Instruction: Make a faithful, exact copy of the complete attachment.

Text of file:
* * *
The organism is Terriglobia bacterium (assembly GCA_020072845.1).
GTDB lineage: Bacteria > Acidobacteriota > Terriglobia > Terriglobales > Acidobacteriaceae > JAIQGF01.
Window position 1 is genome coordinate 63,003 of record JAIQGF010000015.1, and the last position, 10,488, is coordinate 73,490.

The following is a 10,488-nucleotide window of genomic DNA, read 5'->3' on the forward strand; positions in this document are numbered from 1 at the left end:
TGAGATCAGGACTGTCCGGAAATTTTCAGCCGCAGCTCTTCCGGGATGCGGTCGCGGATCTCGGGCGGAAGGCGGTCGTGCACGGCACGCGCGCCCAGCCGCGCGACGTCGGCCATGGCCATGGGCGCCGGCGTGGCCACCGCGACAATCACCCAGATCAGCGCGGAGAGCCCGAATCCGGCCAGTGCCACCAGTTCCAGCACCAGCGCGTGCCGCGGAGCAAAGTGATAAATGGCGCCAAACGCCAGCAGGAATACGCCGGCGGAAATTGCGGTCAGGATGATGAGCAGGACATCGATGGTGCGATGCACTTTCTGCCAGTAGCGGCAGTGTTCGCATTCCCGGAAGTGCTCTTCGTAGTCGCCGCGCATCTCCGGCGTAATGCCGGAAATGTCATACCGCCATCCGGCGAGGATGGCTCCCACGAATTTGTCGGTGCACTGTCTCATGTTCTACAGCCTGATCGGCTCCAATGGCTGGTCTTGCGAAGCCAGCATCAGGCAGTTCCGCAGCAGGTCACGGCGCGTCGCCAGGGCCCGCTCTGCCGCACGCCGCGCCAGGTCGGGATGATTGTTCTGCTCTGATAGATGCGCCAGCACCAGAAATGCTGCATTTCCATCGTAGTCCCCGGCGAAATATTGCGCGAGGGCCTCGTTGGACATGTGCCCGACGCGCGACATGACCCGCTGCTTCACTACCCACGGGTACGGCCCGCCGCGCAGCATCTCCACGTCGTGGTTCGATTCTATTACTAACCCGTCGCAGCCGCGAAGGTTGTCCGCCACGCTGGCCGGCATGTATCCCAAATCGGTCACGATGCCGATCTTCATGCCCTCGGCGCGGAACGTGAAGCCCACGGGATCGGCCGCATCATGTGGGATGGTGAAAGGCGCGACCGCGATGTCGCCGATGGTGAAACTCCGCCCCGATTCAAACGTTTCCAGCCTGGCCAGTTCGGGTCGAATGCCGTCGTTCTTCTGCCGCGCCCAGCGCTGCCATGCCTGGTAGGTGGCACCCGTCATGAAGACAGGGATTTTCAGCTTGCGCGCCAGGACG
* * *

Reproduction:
The organism is Terriglobia bacterium (assembly GCA_020072845.1).
GTDB lineage: Bacteria > Acidobacteriota > Terriglobia > Terriglobales > Acidobacteriaceae > JAIQGF01.
Window position 1 is genome coordinate 63,003 of record JAIQGF010000015.1, and the last position, 10,488, is coordinate 73,490.

The following is a 10,488-nucleotide window of genomic DNA, read 5'->3' on the forward strand; positions in this document are numbered from 1 at the left end:
TGAGATCAGGACTGTCCGGAAATTTTCAGCCGCAGCTCTTCCGGGATGCGGTCGCGGATCTCGGGCGGAAGGCGGTCGTGCACGGCACGCGCGCCCAGCCGCGCGACGTCGGCCATGGCCATGGGCGCCGGCGTGGCCACCGCGACAATCACCCAGATCAGCGCGGAGAGCCCGAATCCGGCCAGTGCCACCAGTTCCAGCACCAGCGCGTGCCGCGGAGCAAAGTGATAAATGGCGCCAAACGCCAGCAGGAATACGCCGGCGGAAATTGCGGTCAGGATGATGAGCAGGACATCGATGGTGCGATGCACTTTCTGCCAGTAGCGGCAGTGTTCGCATTCCCGGAAGTGCTCTTCGTAGTCGCCGCGCATCTCCGGCGTAATGCCGGAAATGTCATACCGCCATCCGGCGAGGATGGCTCCCACGAATTTGTCGGTGCACTGTCTCATGTTCTACAGCCTGATCGGCTCCAATGGCTGGTCTTGCGAAGCCAGCATCAGGCAGTTCCGCAGCAGGTCACGGCGCGTCGCCAGGGCCCGCTCTGCCGCACGCCGCGCCAGGTCGGGATGATTGTTCTGCTCTGATAGATGCGCCAGCACCAGAAATGCTGCATTTCCATCGTAGTCCCCGGCGAAATATTGCGCGAGGGCCTCGTTGGACATGTGCCCGACGCGCGACATGACCCGCTGCTTCACTACCCACGGGTACGGCCCGCCGCGCAGCATCTCCACGTCGTGGTTCGATTCTATTACTAACCCGTCGCAGCCGCGAAGGTTGTCCGCCACGCTGGCCGGCATGTATCCCAAATCGGTCACGATGCCGATCTTCATGCCCTCGGCGCGGAACGTGAAGCCCACGGGATCGGCCGCATCATGTGGGATGGTGAAAGGCGCGACCGCGATGTCGCCGATGGTGAAACTCCGCCCCGATTCAAACGTTTCCAGCCTGGCCAGTTCGGGTCGAATGCCGTCGTTCTTCTGCCGCGCCCAGCGCTGCCATGCCTGGTAGGTGGCACCCGTCATGAAGACAGGGATTTTCAGCTTGCGCGCCAGGACG